I don't know why I'm surprised that Andrew Lloyd Webber now has a game coming out for the Wii. I mean, it's only logical that a man so shameless in self-promoting himself in every other form of media would turn to video games eventually. This is probably the next logical step after reality show hosting and cannibalizing his own works for profit.
I guess it just seems weird because you don't see a whole lot intersection between “video games” and “musicals' on the Venn diagram of life. This is probably because, despite increasing amounts of evidence to the contrary, the video game demographic is perceived as almost exclusively male. And men don't like musicals, because they're too close to opera which is “culture” and all red-blooded men must avoid anything with a whiff of culture about it like the plague. (This infallible wisdom has been handed down to us by generations of gender based humor, along with such timeless maxims such as “women are weepy” and “men are infantile morons who are liable to hurt themselves if unsupervised.”) It one of those things that doesn't seem like a natural combination, like the Olympics and intelligent event coverage.
And yet, a handful of video game/musical crossovers do exist. Most of these come from Japan, which is well-known for its love of gaming, theatricality, and seriously weird shit. The earliest of these is probably Arm Joe, a fighting game featuring characters from Les Miserables. (The game's title is a play on Les Mis' Japanese title Ah, Mijou!, which translated means “Jean Valjean's Super Mega-Battle Rangers.”) There's something bizarre and yet extremely cathartic about watching Valjean and Javert punching the stuffing out of each other, or having Cosette and Eponine duke it out for Marius' affections. For those of you looking to play lesser-known characters, the game offers Valjean's robot double, a bunny named Ponpon, and a character known simply as “Police.” I'll bet some of the bit players on the barricade are kicking themselves because they didn't get the cut ahead of Ponpon and Police.
For those of you who are lovers and not fighters, a company called Mirai Soft has created a dating sim loosely based on Phantom of the Opera. Dating sims are a genre of game entirely alien to me, and this one is entirely in Japanese so I'm still a little fuzzy on the whole plot, even after seeing the (NSFW) trailer and reading this Let's Play of it, I still can't quite figure out what the Hell the point of it all is. As far as I can tell, the player takes the role of Christine who gets to interact with several other male characters and maybe fall in love with one or more of them, even though one of them is likely to be her long-lost brother. Oh, and have sex. Lots and lots of sex. So basically it's a video game version of a porno, which makes that four things the Japanese do very well. Gaming, theatricality, seriously weird shit, porno, and androgyny. Five. Five things.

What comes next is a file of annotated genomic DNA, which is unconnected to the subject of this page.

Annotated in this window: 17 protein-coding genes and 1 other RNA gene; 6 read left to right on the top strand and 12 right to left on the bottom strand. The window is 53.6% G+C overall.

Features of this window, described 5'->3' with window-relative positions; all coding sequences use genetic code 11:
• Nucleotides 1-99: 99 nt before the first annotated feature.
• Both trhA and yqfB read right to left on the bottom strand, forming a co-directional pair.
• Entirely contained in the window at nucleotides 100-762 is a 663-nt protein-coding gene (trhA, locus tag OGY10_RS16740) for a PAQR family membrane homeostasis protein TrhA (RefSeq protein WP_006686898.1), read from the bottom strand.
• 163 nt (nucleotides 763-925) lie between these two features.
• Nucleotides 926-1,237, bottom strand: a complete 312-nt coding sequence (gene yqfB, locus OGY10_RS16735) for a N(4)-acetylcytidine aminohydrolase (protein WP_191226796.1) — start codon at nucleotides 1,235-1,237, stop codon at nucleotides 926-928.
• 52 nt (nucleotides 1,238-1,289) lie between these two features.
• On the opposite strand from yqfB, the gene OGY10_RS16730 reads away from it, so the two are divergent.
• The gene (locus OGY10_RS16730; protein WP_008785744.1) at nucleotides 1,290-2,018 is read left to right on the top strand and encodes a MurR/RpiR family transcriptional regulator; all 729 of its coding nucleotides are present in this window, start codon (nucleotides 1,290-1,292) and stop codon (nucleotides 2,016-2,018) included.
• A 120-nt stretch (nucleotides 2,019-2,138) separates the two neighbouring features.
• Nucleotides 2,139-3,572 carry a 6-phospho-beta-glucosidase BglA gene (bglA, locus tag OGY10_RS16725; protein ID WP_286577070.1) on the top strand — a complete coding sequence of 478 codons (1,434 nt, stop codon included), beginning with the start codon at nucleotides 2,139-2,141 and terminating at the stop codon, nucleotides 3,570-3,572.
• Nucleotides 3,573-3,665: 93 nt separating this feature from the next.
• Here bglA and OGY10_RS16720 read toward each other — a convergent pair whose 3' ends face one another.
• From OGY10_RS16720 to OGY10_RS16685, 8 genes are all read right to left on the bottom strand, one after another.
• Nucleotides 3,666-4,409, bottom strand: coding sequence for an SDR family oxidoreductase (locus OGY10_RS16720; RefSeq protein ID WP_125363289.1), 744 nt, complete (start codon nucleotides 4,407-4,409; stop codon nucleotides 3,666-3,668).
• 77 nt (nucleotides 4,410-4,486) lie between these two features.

And that rather awkward Monty Python inspired segue brings us to the next subject: a musical based on a video game. The all-female Takarazuka Revue, a company well-known for being on the cutting edge of weird Japanese shit, has developed a series of shows based around the Ace Attorney series. I'm not sure why they chose this particular property as the source for their first video game based show, apart from its popularity and that enough of the characters in it look feminine enough as to make no difference. I suspect somewhere, someone just couldn't resist the idea of making a big dance number around somebody shouting “OBJECTION!”
I'd actually like to see more video-game based musicals. The genre borrows from everywhere else for inspiration, so why not this? We could have Mario tap-dancing on Goomba heads, an epic villain song for Diablo, a dramatic confrontation duet between GlaDOS and Wheatley...the possibilities are endless.